## Sieve of Eratosthenes in q

Continuing my adventures in q, I tried writing the sieve of Eratosthenes in a functional style:

```p1:{[n]
s:{[n;a;d] if[a[d]; a[d*d _ til ceiling n%d]:0b]; a};
2_ where (n#1b) s[n;;]/ 2+til "i"\$sqrt n}
p2:{s:{if[y z;y[z*z _til ceiling x%z]:0b];y};2_where(x#1b)s[x]/2+til"i"\$sqrt x}
p3:{2_where(x#1b){if[y z;y[z*z _til ceiling x%z]:0b];y}[x]/2+til"i"\$sqrt x}
p4:{a:x#1b;i:1;do["i"\$sqrt x;if[a i+:1;a[i*i _til ceiling x%i]:0b]];2_where a}```

p1, p2 and p3 are essentially the same while p4 is a loopy code. Among them p4 ran the fastest:

```q)\t p3 5000000
3509
q)\t p4 5000000
400```

Well, it turned out that I was writing functional code in an inefficient way. On 25 Jun, I was informed of Arthur Whitney’s recursive sieve at http://nsl.com/k/sieves.k. Arthur’s code in q (translation courtesy of Attila) is:

```s1:{@[x#1b;y*til each ceiling x%y;:;0b]}
p:{[s;n]\$[n<4;enlist 2;r,1_where s[n]r:.z.s[s]ceiling sqrt n]}```

His code is really elegant. It works by sieving over a set of recursively computed primes. (It is not quite correct for n = 0, 1 and 2 since it returns 2… but that is easily rectified.) To test my understanding, I derived two optimized sieves that pre-sieves multiples of 2 and 3.

```s2:{@[x#01b;y*til each ceiling x%y:1_y;:;0b]}
s3:{@[x#010001b;y*til each ceiling x%y:2_y;:;0b]}
p:{[s;n]\$[n<10;where 00110101b til n;r,1_where s[n]r:.z.s[s]ceiling sqrt n]}```

These recursive sieves are all faster than p4:

```q)\t p4 15000000
1314
q)\t p[s1] 15000000
1218
q)\t p[s2] 15000000
1096
q)\t p[s3] 15000000
999```

Is it possible to implement the sieve without loops and recursion? After some thought, I came up with this:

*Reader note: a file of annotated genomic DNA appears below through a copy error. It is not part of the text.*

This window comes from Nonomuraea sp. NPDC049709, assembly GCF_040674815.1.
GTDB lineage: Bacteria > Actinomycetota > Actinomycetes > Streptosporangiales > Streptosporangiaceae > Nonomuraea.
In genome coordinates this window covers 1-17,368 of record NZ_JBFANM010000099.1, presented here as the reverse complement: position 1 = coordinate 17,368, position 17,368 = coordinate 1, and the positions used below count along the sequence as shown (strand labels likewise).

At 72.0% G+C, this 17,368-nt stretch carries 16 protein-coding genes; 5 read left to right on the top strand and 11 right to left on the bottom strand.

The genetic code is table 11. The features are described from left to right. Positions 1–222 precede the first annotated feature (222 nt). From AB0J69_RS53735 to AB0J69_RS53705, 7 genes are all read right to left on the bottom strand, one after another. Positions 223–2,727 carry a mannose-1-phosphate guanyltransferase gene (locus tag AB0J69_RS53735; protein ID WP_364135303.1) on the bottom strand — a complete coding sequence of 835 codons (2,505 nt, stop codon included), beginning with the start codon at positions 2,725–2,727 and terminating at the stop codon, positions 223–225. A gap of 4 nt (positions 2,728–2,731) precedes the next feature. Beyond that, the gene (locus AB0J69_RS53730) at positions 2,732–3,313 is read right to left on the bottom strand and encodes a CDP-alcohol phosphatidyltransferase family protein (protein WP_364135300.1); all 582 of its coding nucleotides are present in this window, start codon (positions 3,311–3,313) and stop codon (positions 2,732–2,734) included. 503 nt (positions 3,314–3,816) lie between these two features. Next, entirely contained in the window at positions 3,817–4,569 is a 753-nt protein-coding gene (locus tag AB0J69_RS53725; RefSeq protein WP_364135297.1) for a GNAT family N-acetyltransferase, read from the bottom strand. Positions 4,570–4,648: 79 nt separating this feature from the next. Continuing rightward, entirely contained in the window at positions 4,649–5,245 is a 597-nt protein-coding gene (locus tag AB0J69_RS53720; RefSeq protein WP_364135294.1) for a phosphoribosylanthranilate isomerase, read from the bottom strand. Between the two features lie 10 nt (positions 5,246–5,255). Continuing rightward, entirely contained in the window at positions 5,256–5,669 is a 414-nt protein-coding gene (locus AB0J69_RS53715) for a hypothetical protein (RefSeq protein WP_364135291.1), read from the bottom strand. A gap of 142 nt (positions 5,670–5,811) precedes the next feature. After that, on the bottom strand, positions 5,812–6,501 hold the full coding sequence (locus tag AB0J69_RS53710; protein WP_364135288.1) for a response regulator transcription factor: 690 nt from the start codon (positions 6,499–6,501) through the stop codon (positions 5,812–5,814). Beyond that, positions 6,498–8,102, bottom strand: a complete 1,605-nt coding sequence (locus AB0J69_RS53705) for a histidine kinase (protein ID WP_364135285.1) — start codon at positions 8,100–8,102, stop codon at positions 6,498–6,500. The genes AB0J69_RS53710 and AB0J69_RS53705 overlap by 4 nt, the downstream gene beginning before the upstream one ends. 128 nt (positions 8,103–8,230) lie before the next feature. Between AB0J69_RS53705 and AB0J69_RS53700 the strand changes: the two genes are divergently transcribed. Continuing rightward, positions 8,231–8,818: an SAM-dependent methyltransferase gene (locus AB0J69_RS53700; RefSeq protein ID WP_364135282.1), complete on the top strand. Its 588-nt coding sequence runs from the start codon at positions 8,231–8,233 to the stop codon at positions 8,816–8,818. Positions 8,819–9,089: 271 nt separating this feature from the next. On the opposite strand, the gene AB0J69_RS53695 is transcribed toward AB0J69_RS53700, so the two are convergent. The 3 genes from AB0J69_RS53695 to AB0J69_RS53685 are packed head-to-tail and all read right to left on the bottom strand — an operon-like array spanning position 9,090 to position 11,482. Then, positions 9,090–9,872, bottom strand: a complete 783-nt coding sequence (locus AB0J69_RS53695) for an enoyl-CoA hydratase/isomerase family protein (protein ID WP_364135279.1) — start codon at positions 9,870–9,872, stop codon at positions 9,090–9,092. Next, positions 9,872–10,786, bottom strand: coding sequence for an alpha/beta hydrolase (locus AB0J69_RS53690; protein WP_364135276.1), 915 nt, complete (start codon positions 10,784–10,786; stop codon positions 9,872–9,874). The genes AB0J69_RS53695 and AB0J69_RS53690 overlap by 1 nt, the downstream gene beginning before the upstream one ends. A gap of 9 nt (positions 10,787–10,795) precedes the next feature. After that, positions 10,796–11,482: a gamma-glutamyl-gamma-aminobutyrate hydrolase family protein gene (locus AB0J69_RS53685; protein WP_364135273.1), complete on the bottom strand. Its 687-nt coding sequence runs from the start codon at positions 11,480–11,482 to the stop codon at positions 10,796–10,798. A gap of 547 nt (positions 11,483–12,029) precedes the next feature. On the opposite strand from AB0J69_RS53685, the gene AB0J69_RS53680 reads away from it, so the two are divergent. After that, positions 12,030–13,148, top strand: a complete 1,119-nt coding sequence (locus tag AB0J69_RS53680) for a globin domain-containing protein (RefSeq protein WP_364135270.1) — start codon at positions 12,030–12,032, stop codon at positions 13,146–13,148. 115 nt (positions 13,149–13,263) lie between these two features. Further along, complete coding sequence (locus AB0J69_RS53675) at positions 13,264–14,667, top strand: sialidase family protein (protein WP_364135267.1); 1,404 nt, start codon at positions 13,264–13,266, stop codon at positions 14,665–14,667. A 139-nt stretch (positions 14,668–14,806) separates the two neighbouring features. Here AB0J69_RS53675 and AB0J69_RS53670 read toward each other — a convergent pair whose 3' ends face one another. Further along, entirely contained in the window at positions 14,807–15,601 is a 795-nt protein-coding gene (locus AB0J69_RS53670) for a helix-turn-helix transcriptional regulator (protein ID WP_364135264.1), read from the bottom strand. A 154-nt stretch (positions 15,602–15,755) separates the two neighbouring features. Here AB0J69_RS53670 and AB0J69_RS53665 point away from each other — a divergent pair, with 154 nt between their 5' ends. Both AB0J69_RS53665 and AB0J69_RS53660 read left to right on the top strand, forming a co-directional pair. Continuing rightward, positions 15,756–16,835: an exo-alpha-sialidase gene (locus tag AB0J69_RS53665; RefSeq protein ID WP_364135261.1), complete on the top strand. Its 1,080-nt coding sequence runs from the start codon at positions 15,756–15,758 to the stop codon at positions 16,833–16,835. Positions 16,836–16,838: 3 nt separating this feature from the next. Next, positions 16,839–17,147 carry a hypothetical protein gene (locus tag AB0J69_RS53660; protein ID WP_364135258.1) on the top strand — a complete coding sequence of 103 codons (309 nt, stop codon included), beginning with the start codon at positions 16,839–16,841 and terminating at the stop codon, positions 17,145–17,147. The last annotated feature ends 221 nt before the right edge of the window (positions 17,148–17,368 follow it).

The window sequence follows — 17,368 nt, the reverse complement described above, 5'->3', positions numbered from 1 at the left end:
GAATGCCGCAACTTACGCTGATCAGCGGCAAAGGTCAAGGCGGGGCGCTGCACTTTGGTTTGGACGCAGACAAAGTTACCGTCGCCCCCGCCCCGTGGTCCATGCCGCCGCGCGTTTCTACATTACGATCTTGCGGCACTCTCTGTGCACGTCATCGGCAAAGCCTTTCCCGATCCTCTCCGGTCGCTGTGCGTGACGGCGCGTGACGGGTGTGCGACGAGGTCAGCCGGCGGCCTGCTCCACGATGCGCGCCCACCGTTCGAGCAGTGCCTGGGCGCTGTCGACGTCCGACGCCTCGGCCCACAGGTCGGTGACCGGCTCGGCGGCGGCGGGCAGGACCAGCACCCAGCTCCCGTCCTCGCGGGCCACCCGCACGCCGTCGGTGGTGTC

```s4:{x,where@[y#1b;0 1,x*til each ceiling y%x;:;0b]}
pp:{[s;n]\$[n<2;0#0;()s/reverse{ceiling sqrt x}scan n]}```

It uses “reduction” instead of recursion. The performance of pp[s4] and p[s1] are on par.

I also tested q against Python and C++. To generate the primes under 15 million, it took Python about 14845ms and C++ about 488ms. I find q’s performance impressive, considering it is interpreted and not compiled.

The codes above are available for download: soe_q. The Python and C++ code used are:

```def sieve(n):
p = [True]*n
for i in xrange(2, int(math.sqrt(n))+1):
if p[i]:
for j in xrange(i*i, n, i):
p[j] = False
return [i for i in xrange(2,n) if p[i]]

vector<int> sieve_bool(int n) {
vector<int> p(n, true);
p = p = false;
for(int i = 2; i < sqrt(n)+1; i++)
if(p[i]) for(int j = i*i; j < n; j+=i) p[j] = false;
return p;
}

vector<int> sieve(int n) {
vector<int> p = sieve_bool(n);
vector<int> pr;
for(int i = 0; i < n; ++i)
if(p[i]) pr.push_back(i);
return pr;
}```
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### One Response to “Sieve of Eratosthenes in q”

1. […] solve this problem I am using Arthur’s sieve of Eratosthenes in q (p and s1) and isPrime function. The original sieve was in k and the q translation was done by […]